Summary and Analysis
Sir Leicester Dedlock has many poor relations and is at present entertaining several of them at Chesney Wold. They include the spinster Volumnia Dedlock and Bob Stables. Sir Leicester and Volumnia are appalled that Mr. Rouncewell, the ironmaster (a manufacturer of iron), has been considered suitable "to go into Parliament." Mr. Rouncewell confers with Lord and Lady Dedlock on the subject of the prospective engagement between Rosa, the maid, and Rouncewell's son, Watt. Sir Leicester is offended when Rouncewell says that if the engagement takes place, he wants to give Rosa two years of additional schooling (Sir Leicester thinks it foolish and dangerous to educate the lowly placed). Later, Lady Dedlocks seems to find comfort in Rosa and, at the same time, to become pensive or even distraught in her presence.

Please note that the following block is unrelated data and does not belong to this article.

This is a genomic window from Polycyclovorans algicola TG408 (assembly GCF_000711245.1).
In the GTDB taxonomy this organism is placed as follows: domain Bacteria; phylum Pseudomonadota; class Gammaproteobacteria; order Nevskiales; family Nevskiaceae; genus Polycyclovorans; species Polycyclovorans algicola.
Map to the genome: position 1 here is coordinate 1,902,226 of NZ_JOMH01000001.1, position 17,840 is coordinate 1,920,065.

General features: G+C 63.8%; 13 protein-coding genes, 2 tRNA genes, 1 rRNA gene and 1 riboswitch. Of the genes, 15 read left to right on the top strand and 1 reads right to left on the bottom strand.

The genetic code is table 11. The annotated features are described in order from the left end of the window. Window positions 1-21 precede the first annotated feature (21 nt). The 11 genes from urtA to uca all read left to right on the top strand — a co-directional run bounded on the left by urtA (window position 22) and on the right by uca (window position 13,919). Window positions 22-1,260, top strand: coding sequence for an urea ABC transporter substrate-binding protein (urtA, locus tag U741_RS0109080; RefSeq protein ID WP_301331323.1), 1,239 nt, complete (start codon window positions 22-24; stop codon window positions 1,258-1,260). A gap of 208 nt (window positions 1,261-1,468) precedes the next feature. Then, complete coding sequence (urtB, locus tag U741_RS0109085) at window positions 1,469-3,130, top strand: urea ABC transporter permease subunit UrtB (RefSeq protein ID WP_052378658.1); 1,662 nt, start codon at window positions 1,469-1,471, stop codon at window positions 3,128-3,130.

In his portraits of Sir Leicester's poor but proud relatives, Dickens mildly satirizes those who use their rich "connection" as the basis for building unreal attitudes or expectations. Satirized also is Sir Leicester's immense pride. The man keeps his mind proudly closed on the subject of change, on class distinctions, and on most everything else. Yet Dickens does not present the upstart, middle-class ironmaster to be greatly admirable either. The motif of Lady Dedlock's melancholy and distraction is picked up again and is emphasized in such a way as to keep the reader's curiosity about her very much alive.